Grad student develops advanced drone technologies

Engineer of the Month winner draws from a lifetime of interest in aerospace engineering

Rumit Kumar headshot

Rumit Kumar. Photo/provided.

Rumit Kumar, an aerospace engineering Ph.D. candidate at the University of Cincinnati, was named the June 2020 Graduate Student Engineer of the Month by the College of Engineering and Applied Science. 

Kumar’s academic and research pursuits were born from a childhood spent gazing at the night sky and gathering details about space missions and the latest advancements in space exploration. He came to UC for graduate school in 2015 after earning his bachelor’s degree in aeronautical engineering at Maharshi Dayanand University Rohtak in his native India. 

“I wanted to pursue higher education in aerospace engineering with dynamics and control specialization,” Kumar said. “UC has a very strong group of researchers working in this area. Our aerospace engineering program is world famous.”

For his Ph.D. work, Kumar developed advanced flight controllers for unmanned aerial vehicles or UAVs. He is working on tilt-rotor quadcopter drones and will soon implement his controllers and begin flight testing. A recent paper on his research has been accepted to the prestigious American Control Conference 2020. 

Drone footage of traffic at an intersection

Rumit Kumar used drones to help create traffic monitoring software.

For three years, Kumar worked on a project funded by the Ohio Department of Transportation to develop traffic monitoring software that helps track traffic at signalized intersections to minimize traffic jams. Kumar used computer vision and deep learning techniques to study traffic patterns with drones to estimate traffic-flow parameters. He received a “best presentation award” for his talk on the subject at the AIAA Intelligent Systems Workshop in 2019. 

Kumar also earned his master’s degree from the University of Cincinnati. His master’s research focused on the study of fault-tolerant control capabilities in UAVs. He received accolades for his paper on fault-tolerant drones from the American Society of Mechanical Engineers and the Dynamic Systems and Control Conference. He also was part of a collaboration with the UAV research group from University of Bordeaux in France that published three papers on advanced aerial drone platforms and fault-tolerant control algorithm for UAVs. The work was honored as the best student presentation at the 42nd Dayton-Cincinnati Aerospace Science Symposium by the American Institute of Aeronautics and Astronautics.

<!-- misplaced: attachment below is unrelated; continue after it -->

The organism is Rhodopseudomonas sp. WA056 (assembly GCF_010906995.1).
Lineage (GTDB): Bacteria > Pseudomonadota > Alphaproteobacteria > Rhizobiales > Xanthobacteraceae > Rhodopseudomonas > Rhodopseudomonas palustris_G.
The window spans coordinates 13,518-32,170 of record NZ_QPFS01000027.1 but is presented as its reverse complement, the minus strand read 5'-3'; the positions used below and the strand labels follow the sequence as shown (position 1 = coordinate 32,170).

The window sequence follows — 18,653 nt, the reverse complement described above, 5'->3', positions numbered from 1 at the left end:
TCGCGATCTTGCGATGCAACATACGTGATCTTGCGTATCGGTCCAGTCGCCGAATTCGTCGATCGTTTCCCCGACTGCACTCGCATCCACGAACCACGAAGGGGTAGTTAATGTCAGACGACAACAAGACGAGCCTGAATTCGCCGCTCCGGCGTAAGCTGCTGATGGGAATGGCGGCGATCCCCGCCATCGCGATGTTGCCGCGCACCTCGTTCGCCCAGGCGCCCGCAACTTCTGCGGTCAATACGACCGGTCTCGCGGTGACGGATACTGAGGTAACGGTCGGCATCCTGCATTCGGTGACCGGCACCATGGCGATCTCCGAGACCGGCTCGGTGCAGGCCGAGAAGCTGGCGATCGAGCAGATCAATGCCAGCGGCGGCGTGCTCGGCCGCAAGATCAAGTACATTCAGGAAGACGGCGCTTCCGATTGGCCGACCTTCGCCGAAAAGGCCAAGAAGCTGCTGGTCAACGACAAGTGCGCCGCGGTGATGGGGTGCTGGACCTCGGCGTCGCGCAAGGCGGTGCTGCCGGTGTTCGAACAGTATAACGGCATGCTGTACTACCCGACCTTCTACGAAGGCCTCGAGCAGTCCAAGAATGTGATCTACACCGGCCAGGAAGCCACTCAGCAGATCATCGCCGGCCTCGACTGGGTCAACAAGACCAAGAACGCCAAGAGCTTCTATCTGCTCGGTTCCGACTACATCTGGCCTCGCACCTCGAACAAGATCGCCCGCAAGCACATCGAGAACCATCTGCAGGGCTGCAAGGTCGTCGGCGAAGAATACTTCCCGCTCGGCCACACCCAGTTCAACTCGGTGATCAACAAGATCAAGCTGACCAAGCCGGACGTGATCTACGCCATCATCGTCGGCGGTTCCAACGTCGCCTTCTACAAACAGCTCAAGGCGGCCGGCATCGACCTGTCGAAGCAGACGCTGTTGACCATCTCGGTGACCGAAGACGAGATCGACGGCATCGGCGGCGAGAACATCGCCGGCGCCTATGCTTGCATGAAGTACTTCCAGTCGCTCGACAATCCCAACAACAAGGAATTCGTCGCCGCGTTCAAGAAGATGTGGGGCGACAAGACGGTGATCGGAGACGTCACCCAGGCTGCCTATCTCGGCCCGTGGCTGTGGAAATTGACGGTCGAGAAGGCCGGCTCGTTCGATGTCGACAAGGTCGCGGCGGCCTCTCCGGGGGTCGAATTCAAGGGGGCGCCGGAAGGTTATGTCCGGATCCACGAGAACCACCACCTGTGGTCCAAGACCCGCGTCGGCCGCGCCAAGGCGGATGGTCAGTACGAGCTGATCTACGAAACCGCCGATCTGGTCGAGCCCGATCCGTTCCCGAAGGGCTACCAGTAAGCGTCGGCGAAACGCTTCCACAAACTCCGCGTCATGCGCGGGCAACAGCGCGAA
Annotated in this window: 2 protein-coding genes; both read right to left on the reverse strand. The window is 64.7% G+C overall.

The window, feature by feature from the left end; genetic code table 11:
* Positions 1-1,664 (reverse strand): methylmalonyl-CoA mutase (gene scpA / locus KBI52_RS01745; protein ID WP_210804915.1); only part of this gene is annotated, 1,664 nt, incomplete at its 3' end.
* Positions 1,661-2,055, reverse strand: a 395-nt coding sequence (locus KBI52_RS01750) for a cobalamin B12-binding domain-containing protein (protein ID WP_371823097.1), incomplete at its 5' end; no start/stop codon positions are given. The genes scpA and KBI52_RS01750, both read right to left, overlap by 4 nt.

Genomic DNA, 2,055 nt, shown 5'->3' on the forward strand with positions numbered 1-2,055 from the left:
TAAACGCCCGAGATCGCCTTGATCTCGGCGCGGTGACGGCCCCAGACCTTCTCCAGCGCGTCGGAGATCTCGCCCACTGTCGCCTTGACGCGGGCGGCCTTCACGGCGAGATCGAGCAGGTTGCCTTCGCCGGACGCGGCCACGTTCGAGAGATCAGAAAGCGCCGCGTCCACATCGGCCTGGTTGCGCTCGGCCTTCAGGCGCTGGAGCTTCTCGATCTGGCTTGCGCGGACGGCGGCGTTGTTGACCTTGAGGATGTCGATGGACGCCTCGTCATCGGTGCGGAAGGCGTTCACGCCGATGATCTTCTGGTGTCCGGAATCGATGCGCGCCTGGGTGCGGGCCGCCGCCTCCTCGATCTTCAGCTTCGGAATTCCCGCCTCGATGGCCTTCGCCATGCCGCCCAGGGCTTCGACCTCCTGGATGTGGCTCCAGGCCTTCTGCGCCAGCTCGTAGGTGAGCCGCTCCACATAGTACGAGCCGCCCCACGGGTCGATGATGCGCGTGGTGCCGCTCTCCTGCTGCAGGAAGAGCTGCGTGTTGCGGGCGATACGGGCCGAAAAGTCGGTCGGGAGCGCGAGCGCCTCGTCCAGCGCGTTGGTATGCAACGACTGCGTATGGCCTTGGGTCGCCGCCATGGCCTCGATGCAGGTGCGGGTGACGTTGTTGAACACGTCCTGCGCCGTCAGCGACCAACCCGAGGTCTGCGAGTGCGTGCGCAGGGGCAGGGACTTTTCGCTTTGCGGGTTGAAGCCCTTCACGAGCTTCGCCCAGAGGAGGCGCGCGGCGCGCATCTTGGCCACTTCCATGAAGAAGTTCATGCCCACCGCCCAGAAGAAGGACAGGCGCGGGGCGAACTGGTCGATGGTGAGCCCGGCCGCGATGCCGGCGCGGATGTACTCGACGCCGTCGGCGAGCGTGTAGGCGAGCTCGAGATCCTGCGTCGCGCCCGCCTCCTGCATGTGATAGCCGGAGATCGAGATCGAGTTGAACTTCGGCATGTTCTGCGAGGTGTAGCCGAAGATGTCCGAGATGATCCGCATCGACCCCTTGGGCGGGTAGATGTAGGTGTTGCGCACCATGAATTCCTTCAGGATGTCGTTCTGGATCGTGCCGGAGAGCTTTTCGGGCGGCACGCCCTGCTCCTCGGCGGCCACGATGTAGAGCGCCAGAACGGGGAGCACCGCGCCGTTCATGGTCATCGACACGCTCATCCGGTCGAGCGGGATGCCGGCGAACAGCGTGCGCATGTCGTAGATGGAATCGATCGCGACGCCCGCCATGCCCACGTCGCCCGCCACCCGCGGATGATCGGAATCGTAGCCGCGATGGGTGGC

“I am extremely passionate about the work in the development of futuristic robotics technologies and I want to apply my research for solving real-world problems. This includes both ground and aerial robots. The applications of these robots are increasing in the civilian domain and I want to develop technologies which can promote autonomy in our day-to-day life,” Kumar said.

Kumar works as a graduate research assistant in the Cooperative Distributed Systems lab and the UAV MASTER lab with Manish Kumar, professor of mechanical engineering, and Kelly Cohen, professor and interim head of the Department of Aerospace Engineering and Engineering Mechanics. He credits both of his advisors with inspiring him to push the boundaries to bring out the best in his work.

“UC gave me the platform to explore and present my ideas in front of an international audience and contribute to the society through my research,” he said. 

Quadcopter drone

Rumit Kumar developed advanced controllers for quadcopter UAVs. Photos/provided.